“He said he wouldn’t allow (local) judges to serve, but I told him I would like to keep them in the loop,” Conley said at the time. “… He was pretty adamant that there would be no (participation) … he thought it was putting he and his office in a possibly litigious situation, that if something happened that he didn’t want to have to be sued and be sitting on a committee that could get sued.”

Conley said Peckler issued a “blanket” directive for all local judges’ offices not to participate in the coordinating council.

At Tuesday’s meeting, Conover said that decision did not sit well with the public.

“The judges are ordered not to participate in anything that could improve the system, when to all of us out here in the public, it looks like they’re the problem in the system.”

Beck said Conover clearly has a valuable “insider’s view” of the system and he would be following up with Conover for further interviews.

Beck said after the meeting he also hopes to be able to interview local judges as part of his process of gathering input and data.

Conover said adding together the 65 percent in jail for contempt and the 25 percent in jail for fines, that means only 10 percent of the jail’s population really needs to be in the jail. That makes the overcrowding at the jail even more disturbing, he said.

“This time last year, they flooded our local jail with so many people that they had to have permission to go to a potty and they couldn’t go unless they could get somebody into the room to take them,” Conover said. “We treat animals in zoos better than we treat people in jail. It’s criminal what we’re doing to our own people.”

“We have concerns about the system,” Beck responded, receiving several affirmations and a “that’s right” from the audience. “We have some serious concerns. I will do my very best to listen, to make it easy to understand and to work … the best we can (to find solutions).”

Multiple audience members speaking after Conover said they wanted to echo his concerns as their own.

Boyle jailer comments

Boyle County Jailer Barry Harmon, who did not speak at the previous public input meeting in Boyle County Monday, offered his take on some issues the jail faces as well.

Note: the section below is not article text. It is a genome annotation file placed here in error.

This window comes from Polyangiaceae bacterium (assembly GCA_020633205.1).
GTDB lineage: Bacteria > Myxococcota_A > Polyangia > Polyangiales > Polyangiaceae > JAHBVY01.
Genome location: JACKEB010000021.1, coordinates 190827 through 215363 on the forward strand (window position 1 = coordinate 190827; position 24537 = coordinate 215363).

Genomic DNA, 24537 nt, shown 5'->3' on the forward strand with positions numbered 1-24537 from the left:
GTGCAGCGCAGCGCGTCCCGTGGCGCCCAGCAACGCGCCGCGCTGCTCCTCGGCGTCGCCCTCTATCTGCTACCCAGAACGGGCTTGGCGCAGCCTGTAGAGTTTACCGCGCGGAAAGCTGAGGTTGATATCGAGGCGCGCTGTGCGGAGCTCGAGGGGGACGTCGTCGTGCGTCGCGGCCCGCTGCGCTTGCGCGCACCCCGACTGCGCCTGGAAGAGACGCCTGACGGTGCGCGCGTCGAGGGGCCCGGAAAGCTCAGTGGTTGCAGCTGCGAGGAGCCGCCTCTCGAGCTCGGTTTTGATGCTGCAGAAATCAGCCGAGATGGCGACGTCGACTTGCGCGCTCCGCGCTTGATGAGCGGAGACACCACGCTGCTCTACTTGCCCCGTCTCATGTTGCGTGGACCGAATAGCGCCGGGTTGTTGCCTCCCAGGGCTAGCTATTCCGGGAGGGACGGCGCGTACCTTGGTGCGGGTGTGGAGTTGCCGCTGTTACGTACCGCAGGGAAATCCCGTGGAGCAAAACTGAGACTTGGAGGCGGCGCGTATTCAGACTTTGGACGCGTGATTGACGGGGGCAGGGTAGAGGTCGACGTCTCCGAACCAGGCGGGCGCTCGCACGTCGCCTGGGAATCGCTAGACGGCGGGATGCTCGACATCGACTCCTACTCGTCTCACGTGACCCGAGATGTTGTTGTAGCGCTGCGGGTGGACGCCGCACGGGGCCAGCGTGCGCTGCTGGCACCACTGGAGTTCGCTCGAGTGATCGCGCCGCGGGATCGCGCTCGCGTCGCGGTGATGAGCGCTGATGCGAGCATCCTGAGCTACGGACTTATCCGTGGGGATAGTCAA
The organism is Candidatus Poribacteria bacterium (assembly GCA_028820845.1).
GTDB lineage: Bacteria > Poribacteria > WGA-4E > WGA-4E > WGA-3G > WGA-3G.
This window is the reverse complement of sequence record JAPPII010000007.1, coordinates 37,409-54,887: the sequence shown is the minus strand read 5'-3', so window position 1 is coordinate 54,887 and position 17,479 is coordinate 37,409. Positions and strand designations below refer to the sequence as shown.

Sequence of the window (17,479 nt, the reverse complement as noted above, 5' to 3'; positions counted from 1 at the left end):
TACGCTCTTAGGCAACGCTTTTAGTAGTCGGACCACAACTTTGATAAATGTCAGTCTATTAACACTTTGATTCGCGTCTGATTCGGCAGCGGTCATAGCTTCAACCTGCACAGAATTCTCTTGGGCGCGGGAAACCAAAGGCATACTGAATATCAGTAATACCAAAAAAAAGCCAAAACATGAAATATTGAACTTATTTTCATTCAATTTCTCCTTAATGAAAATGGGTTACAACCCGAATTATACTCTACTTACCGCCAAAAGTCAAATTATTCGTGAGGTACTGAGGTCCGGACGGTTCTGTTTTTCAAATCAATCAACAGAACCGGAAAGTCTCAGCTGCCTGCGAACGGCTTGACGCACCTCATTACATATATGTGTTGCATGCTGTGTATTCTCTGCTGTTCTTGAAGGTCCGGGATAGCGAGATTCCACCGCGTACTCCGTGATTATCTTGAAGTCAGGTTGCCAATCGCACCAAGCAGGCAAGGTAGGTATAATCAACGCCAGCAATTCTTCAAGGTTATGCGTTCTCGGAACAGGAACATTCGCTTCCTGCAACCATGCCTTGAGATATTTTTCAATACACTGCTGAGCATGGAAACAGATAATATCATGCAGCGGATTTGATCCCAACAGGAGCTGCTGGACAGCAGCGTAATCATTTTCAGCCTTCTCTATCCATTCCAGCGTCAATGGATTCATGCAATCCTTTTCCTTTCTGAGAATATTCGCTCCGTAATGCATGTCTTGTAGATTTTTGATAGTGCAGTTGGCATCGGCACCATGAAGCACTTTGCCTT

The state of Kentucky doesn’t take the need for mental health care for people in the criminal justice system seriously enough, Harmon said, pointing to a 1,200-bed facility that had been a mental health hospital and is now used as a regular jail.

“The state did that and they washed their hands of it, and so we made the jails a dumpster for human life,” Harmon said, beating his hands on the table. “… Everybody has worth. I don’t care who they are or what they’ve done. We’ve had murderers, rapists. I’ve set and talked to a fellow that killed a 2-year-old boy. I’ve set and cried with him. He doesn’t remember it, but he pled guilty. He’s in prison. We’ve got to change. We’ve got to start here. Let’s set the example.”

Harmon also addressed some comments he made last week concerning a different matter — the hiring of an attorney by the Mercer County Fiscal Court to analyze whether Mercer is paying jail costs it’s not required to pay.

During a Boyle County Fiscal Court meeting, Magistrate Phil Sammons said that Mercer County officials “should be glad and keep their mouths shut” about how much it costs to run the jail, and indicated Harmon agreed with him. Asked about Sammons’ comments after the meeting, Harmon said Mercer County officials should “shut up” and be happy with the deal they have. He said “they have the best deal in the state” for a county that doesn’t have its own jail, and suggested it was inappropriate that Mercer County had hired an attorney to examine jail costs.

Tuesday night, Harmon gave an explanation of those comments.

“I said ‘shut up’ in the paper. The reason I said we need to shut up about what we was talking about — we need to focus on this because this is where change can and should come,” he said. “Not all at once, but we need to start the process.”